II. While Reading Activities
- unexpectedly |ˌənəkˈspektədlē| adverb in a way that was not expected or regarded as likely: he died unexpectedly of a heart attack | [as submodifier] : unexpectedly high visitor numbers.
- grieve |ɡrēv| verb [no object] suffer grief: she grieved for her father. cause great distress to (someone): what grieves you, my son? | [with object] : it grieves me to think of you in that house alone.
- avoid |əˈvoid| verb [with object] 1 keep away from or stop oneself from doing (something): avoid excessive exposure to the sun.
- urgent |ˈərjənt| adjective (of a state or situation) requiring immediate action or attention: the situation is far more urgent than politicians are admitting.
- concern |kənˈsərn| anxiety; worry: such unsatisfactory work gives cause for concern.
- age-appropriate adjective suitable for a particular age or age group: some of her outfits should be more age-appropriate | the organization provides age-appropriate materials for teachers to use in their classrooms.
- cliché |klēˈSHā| (also cliche) noun 1 a phrase or opinion that is overused and betrays a lack of original thought: the old cliché “one man’s meat is another man’s poison.”
- heart-wrenching adjective extremely sad or distressing: this heart-wrenching drama revisits the early days of the crisis | it’s so heart-wrenching to see them go.
- honest |ˈänəst| adjective free of deceit and untruthfulness; sincere: I haven’t been totally honest with you.
- vivid |ˈvivid| adjective 1 producing powerful feelings or strong, clear images in the mind: memories of that evening were still vivid | a vivid description.
Source: New Oxford American Dictionary
Grammar Focus: Structure and Usage
I 1 -too
It is never too early to speak to children about death.
II – 3 – to
It is important to know that kids grieve differently than adults.
III – 1-to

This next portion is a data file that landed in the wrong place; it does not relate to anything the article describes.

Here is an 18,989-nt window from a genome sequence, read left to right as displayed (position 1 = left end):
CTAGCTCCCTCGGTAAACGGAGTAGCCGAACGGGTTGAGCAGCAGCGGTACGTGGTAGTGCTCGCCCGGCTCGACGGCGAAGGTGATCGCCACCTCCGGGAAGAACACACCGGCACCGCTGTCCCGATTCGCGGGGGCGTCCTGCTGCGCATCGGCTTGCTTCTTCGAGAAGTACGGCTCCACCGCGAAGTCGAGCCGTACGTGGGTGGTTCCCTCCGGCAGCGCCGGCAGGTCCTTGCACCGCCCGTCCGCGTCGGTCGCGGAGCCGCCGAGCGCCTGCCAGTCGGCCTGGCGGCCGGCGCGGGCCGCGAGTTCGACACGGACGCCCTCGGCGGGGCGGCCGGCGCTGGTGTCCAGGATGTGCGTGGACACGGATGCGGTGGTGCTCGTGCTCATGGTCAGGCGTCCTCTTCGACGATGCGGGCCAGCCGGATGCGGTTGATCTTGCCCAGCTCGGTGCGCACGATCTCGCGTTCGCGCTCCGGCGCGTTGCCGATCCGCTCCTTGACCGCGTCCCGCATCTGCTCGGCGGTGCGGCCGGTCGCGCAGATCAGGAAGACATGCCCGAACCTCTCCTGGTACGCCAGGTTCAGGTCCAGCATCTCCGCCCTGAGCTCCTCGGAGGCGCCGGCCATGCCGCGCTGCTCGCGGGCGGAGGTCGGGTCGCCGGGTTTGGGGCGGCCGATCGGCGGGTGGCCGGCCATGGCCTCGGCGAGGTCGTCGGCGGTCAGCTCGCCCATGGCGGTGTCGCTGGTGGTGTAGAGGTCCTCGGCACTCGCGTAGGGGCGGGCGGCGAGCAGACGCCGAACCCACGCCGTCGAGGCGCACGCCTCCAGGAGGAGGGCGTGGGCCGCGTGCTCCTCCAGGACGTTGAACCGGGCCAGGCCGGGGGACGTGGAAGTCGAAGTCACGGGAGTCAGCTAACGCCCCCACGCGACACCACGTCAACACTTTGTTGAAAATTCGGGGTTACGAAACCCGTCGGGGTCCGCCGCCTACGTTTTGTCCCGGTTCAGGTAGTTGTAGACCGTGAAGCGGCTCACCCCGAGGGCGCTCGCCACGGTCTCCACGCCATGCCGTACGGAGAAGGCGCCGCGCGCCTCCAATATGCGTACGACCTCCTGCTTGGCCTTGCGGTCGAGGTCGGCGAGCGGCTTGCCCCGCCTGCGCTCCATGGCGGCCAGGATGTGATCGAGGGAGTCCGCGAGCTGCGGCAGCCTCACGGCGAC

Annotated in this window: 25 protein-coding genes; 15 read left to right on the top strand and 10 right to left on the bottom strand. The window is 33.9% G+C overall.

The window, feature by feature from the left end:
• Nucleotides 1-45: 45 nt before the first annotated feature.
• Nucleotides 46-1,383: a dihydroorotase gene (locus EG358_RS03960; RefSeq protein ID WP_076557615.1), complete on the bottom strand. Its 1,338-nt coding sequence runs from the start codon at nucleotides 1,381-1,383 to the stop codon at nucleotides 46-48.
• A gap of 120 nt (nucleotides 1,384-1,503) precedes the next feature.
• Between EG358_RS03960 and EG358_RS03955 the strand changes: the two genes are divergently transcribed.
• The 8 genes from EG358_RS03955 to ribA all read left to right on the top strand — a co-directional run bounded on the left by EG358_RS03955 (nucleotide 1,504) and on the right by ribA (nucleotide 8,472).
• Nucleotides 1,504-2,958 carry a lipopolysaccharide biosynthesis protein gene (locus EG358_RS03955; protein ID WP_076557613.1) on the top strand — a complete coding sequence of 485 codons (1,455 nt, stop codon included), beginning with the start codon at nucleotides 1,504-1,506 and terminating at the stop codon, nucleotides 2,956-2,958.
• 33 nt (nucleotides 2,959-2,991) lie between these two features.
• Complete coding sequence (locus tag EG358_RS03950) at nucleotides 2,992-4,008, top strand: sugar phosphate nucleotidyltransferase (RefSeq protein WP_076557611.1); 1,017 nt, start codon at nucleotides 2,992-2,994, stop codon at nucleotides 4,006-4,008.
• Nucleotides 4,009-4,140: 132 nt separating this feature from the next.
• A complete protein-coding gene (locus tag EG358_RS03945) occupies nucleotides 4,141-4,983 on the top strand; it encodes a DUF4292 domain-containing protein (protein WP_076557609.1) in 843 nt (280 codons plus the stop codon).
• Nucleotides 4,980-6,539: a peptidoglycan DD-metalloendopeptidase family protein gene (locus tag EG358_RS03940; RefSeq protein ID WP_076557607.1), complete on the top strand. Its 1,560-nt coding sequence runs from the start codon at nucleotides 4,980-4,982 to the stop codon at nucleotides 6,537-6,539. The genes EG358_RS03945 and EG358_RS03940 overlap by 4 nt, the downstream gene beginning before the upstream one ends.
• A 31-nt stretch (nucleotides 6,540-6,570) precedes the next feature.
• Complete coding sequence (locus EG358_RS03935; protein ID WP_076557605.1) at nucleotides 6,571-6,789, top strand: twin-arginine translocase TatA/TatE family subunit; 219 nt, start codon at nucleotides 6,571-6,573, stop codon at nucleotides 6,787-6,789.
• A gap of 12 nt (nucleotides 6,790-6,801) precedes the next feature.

When speaking to children about death, it’s important for parents to use clear terminology.
Reading Comprehension Identify The Speakers
Cara Mearns-Thompson, a licensed clinical social worker focused on grieving children and the co-founder of the Grief Club of Minnesota.
“Many parents — like my father — avoid speaking to their children about death because they want to protect their kids from sadness and pain.”
Vicki Jay, chief executive of the National Alliance for Children’s Grief.
“…there’s more than concern for their children that holds many parents back. It’s our own uncomfortableness with [the topic] that prevents us from opening up the discussion.”
American Academy of Pediatrics.
“Children’s grief will also vary depending on their developmental stage.”
Linda Goldman, a therapist in Maryland whose work focuses on children and grief.
“It is important to know that kids grieve differently than adults. And oftentimes, what may appear to be a frivolous play activity for children may actually be a very worthy way that they are working through grief.”
Annie Sperling’s husband died of a virulent type of brain tumor in 2020 when her two children were ages 4 and 8.
“Sometimes “my [younger] daughter will say to me, ‘Is Daddy ever coming back?’ And as heart-wrenching as it is to tell her “no, Daddy isn’t coming back.”